Film Review: Bastille Day starring Idris Elba

Idris Elba is positively ubiquitous – at the moment, anyway. The voice of Chief Bogo in Zootropolis, he’s also the menacing Shere Khan in The Jungle Book and he’s been opening up to the press about playing the villain Krall in Star Trek Beyond, due out in July. For now, though, we have to settle for him playing an action role in Bastille Day, released on Friday, 22 April, certificate 15.

London Mums’ film critic, Freda Cooper, finds out whether he has the necessary je ne sais quoi. 


The story

In Paris, skilled pickpocket Michael (Richard Madden) lifts a woman’s bag, unaware of its contents. A bomb. When it explodes, he becomes the main suspect and finds himself public enemy number one. He’s pursued not just by the police but the CIA, one agent in particular, Briar (Idris Elba). And there’s also the people who were really behind the bomb, who are stirring up unrest among the Parisians around the 14th July holiday. They have their own motives and Briar is trying to unravel the whole conspiracy – all by himself, of course. Only now he has help, after a fashion, from Michael.

The trailer


The verdict

Bastille Day’s director, James Watkins, has been open about wanting to create a fun, Friday night rollercoaster of a movie, one with throwbacks to the action films and TV series of the 70s and 80s. At the same time, however, he’s set the film very much in the present day: there’s all the technology you’d expect, but also a storyline that makes use of the current terrorism situation. How to reconcile the two?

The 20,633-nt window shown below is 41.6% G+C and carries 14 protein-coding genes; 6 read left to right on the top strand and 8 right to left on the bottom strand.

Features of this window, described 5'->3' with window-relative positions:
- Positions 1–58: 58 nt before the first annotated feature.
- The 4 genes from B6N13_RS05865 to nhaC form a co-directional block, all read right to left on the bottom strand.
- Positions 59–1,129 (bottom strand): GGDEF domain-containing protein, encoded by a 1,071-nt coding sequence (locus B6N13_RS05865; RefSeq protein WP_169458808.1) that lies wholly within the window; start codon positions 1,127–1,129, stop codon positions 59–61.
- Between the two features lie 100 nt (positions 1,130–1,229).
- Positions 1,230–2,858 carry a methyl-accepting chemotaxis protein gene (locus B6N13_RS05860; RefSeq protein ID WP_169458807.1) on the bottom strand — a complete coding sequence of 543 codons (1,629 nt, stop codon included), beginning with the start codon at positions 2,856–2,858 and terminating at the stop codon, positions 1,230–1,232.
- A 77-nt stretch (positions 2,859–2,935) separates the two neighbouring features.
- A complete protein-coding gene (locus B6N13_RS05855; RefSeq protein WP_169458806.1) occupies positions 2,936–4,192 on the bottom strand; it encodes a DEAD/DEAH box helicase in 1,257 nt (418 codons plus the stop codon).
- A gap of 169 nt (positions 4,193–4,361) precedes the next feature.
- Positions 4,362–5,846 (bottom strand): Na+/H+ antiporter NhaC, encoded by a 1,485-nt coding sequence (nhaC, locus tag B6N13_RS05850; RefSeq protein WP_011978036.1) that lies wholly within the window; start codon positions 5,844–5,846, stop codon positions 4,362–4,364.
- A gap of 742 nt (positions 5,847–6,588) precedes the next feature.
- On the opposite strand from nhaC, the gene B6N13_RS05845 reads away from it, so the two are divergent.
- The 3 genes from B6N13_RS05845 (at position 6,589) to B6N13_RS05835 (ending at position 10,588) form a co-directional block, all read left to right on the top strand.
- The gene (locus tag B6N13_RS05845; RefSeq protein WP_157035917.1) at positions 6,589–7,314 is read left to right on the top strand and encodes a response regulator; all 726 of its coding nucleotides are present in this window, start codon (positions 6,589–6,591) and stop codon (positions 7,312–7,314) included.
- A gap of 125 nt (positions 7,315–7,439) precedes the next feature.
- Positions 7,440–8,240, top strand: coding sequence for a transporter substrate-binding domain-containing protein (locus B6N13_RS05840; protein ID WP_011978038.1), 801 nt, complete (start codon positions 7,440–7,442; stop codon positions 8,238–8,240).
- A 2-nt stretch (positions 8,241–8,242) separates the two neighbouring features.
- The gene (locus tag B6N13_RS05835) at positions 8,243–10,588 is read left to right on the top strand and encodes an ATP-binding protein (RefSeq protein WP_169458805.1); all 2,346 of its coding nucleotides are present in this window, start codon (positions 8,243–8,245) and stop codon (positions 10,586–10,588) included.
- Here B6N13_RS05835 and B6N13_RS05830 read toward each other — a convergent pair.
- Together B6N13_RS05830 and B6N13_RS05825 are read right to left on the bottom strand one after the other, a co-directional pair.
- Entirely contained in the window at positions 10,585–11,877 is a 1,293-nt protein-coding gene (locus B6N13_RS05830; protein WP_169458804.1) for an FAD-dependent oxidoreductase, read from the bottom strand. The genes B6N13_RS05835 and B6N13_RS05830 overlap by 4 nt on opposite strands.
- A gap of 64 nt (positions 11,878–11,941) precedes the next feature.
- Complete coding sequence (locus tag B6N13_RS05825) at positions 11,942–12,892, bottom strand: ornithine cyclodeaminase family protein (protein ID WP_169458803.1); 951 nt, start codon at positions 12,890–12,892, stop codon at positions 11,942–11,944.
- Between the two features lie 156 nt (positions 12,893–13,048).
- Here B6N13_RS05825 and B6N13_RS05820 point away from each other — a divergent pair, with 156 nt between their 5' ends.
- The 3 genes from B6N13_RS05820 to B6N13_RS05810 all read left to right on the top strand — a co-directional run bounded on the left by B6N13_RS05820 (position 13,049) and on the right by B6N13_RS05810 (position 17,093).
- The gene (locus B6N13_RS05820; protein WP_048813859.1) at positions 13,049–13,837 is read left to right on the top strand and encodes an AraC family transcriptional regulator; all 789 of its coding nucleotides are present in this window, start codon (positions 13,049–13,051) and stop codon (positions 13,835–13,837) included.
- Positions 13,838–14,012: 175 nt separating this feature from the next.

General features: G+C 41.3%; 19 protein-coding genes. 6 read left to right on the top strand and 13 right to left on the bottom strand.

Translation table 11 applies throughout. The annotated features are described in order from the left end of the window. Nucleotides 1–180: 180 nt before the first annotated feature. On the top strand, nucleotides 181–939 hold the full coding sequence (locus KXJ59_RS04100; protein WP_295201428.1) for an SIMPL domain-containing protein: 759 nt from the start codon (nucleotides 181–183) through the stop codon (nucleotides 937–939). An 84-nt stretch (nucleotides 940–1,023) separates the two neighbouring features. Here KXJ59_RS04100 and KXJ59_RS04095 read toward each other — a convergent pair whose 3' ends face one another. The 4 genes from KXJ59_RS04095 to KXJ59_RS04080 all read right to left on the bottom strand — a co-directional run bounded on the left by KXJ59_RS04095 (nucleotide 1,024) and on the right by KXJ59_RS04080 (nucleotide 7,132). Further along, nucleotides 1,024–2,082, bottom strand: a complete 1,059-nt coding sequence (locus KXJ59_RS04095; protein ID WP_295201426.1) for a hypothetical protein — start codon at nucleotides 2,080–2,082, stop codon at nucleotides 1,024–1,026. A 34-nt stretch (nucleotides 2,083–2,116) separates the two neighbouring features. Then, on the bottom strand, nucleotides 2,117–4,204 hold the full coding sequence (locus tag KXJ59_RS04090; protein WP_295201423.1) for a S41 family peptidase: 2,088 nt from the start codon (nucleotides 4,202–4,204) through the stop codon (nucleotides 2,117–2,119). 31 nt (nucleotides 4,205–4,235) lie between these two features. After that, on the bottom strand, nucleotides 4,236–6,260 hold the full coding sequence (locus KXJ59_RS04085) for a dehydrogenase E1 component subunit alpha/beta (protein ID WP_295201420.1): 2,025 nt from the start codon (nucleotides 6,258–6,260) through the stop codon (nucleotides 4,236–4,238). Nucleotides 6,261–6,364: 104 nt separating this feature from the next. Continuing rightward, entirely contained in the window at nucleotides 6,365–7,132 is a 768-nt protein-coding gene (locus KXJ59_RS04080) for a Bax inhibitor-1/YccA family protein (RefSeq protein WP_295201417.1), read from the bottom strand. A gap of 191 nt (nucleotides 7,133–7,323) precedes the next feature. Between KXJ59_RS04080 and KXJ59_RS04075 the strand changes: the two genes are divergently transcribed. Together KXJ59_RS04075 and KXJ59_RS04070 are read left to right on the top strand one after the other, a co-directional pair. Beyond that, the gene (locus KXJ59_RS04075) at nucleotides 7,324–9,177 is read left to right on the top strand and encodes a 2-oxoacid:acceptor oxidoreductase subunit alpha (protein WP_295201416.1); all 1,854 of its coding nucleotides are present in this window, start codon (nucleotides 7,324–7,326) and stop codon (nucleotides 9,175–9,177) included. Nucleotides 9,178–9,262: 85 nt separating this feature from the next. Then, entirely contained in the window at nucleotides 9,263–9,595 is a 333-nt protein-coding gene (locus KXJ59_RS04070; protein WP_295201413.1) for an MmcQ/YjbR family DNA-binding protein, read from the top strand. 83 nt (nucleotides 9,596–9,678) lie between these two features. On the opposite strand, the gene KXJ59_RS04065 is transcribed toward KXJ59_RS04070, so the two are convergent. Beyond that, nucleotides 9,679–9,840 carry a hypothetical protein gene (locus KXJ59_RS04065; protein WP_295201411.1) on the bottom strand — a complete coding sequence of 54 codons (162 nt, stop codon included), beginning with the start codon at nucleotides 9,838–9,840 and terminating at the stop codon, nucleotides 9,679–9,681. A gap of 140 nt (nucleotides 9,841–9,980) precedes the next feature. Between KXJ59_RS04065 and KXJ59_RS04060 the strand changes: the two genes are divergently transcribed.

In truth, it’s not always a comfortable marriage: there are times when the film feels too close to the bone and isn’t quite the piece of entertainment that it sets out to be. But, if you can live with that and put it to one side, you do have something that’s a close relative of those fun action movies in the 70s and 80s. There’s the apparently mis-matched pair at the centre of the story, who actually get along OK and indulge in banter along the way. They’re straight out of The Professionals or The Sweeney. There’s plenty of action, but without the usual reliance on CGI for a change. The fights are more traditional fisticuffs, although there are a couple which are perhaps more suited to 2016. One of them, inside a prison van has Elba taking on several baddies single handed in a confined space, is genuinely fast and furious.



It’s all part of the entertainment. There’s more to be had in the humour between the two main characters. Elba, having at last caught Madden, asks him why he ran away if he’s innocent. “Have you seen yourself?” is the reply. He has a point. There are moments of unintentional humour as well: the gang talking about launching hashtags in their social media campaign sounds awkward in translation into English. To French ears, it probably would sound fine.

Elba is, of course, very much the star. Yet he can do the is “reckless and irresponsible” action man stuff in his sleep. He cut his teeth on it but at least he tackles his role with energy and a sense of fun. Certainly, there’s no sign of him phoning it in. He could do with a partner who provides a more substantial partner in crime fighting: Madden, by comparison, is lightweight and pretty and it makes for a lop-sided partnership. Not that Elba fans will have any problem with that.



Mums’ rating: 6/10

Bastille Day is an old fashioned, action paced, thick ear thriller with more than a flavour of the 70s and 80s. And that means its director has pretty much succeeded in creating the kind of film he had in mind. It certainly fits the bill as a Friday night action film – as long as you can put recent events to the back of your mind.


Bastille Day is released in cinemas on Friday, 22 April and reviewed on Talking Pictures on Thursday, 21 April 2o16.

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